Riders of the Purple Sage, Grey’s most popular novel, develops the character types he would use for another twenty-seven years. The reading public responded so well to these characters and their stories that Grey became one of America’s best-selling authors.
Jane Withersteen is the frontier woman—strong and independent but tolerant of others, courageous but vulnerable to the assaults of evil men, dependable but adaptable. The central conflict in the novel is hers, the conflict between her commitment to her religion and her commitment to the man she loves. Lassiter is the typical Grey hero, an uncomplicated man of the West. He has no internal conflict. He has no doubts as to what the solution to his problem should be. He will find the man who stole his sister away into Mormon slavery and kill him. He has an additional and higher motivation for gunning down Bishop Dyer—the bishop’s and Elder Tull’s mistreatment of Jane—but his violent resolution would have been the same had he never met Jane.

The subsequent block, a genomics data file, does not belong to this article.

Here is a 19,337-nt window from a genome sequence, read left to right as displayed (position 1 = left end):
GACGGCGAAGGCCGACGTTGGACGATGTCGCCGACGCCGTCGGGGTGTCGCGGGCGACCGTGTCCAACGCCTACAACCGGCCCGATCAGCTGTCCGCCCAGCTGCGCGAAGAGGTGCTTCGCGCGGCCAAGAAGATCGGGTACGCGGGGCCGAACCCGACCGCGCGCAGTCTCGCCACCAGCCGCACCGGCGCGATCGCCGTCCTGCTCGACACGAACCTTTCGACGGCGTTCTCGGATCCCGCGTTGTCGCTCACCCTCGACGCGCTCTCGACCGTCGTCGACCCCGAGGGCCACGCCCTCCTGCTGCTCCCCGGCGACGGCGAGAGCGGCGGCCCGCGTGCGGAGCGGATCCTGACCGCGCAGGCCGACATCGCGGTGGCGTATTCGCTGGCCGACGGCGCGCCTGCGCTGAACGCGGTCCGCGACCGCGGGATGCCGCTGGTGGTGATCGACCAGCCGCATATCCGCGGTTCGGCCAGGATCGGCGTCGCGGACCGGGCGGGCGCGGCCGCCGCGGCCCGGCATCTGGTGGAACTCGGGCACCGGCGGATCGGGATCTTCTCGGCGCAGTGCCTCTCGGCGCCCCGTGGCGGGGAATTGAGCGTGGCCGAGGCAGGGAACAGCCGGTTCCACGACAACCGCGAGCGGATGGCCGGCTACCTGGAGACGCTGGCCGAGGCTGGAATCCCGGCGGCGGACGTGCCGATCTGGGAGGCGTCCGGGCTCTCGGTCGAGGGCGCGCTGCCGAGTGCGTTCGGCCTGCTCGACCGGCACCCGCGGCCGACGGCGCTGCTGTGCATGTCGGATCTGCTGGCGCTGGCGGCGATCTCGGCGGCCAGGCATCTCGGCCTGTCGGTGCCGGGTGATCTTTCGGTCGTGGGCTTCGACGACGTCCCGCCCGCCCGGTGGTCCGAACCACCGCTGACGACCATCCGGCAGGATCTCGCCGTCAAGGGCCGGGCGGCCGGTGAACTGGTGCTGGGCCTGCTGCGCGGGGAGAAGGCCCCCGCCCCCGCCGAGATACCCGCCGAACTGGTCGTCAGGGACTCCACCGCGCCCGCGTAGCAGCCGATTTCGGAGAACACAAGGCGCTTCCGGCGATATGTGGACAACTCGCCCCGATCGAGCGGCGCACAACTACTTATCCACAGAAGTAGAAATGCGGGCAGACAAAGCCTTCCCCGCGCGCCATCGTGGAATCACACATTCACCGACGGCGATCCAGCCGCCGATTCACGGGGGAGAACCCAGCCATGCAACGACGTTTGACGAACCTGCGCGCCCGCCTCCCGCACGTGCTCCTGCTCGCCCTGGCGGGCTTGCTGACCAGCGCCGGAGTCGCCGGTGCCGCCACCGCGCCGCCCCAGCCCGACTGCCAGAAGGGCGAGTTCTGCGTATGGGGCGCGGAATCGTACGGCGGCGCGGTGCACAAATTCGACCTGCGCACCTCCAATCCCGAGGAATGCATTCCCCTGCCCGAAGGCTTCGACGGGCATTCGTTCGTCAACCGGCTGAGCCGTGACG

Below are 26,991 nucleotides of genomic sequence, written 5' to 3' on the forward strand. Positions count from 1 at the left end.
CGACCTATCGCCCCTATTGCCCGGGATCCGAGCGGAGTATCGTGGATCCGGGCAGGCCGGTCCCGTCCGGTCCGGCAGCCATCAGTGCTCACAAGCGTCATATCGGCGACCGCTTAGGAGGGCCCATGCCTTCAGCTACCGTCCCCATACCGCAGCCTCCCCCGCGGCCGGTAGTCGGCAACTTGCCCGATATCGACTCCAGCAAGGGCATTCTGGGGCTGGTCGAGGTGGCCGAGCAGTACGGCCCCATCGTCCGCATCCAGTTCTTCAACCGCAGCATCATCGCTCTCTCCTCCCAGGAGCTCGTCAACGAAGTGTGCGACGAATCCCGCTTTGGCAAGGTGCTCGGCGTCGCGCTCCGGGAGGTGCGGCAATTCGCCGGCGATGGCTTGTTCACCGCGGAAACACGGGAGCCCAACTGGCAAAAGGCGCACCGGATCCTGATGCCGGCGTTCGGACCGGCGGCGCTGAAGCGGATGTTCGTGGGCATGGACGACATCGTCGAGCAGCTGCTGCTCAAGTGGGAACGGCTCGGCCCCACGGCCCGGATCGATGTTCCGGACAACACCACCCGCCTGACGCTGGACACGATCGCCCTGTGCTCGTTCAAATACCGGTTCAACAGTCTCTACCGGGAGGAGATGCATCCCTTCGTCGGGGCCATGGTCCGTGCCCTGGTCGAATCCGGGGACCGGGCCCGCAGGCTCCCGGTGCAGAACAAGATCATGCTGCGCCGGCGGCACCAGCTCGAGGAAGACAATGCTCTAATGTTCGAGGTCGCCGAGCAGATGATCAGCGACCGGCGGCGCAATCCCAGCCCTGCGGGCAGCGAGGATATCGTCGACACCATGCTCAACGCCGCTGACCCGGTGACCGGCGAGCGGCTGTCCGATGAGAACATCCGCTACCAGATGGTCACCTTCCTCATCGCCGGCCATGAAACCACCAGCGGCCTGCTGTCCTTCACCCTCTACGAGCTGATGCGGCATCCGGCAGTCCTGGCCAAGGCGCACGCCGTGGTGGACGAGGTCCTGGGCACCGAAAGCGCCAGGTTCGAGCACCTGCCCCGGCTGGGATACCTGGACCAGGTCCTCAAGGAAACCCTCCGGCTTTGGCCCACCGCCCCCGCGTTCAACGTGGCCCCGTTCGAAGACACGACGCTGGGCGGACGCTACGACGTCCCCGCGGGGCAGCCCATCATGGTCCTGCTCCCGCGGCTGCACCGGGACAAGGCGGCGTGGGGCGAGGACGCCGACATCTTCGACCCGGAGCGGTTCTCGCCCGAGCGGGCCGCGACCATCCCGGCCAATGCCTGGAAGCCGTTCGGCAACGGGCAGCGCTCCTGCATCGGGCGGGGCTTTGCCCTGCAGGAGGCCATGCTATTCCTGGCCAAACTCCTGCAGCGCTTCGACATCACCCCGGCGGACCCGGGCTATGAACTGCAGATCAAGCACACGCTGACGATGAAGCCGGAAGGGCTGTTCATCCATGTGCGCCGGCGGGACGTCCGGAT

Venters and Bess are the novel’s ingénues. In this young non-Mormon’s loyalty to Jane Withersteen and his defiance of the Mormon majority (he is referred to throughout the text as a “Gentile”), he represents the struggle of the individual against tyranny. Bess is one of several Grey females who romantically, and implausibly, disguise themselves as male riders. The lack of coarseness in her nature, her purity even...
(The entire section is 484 words.)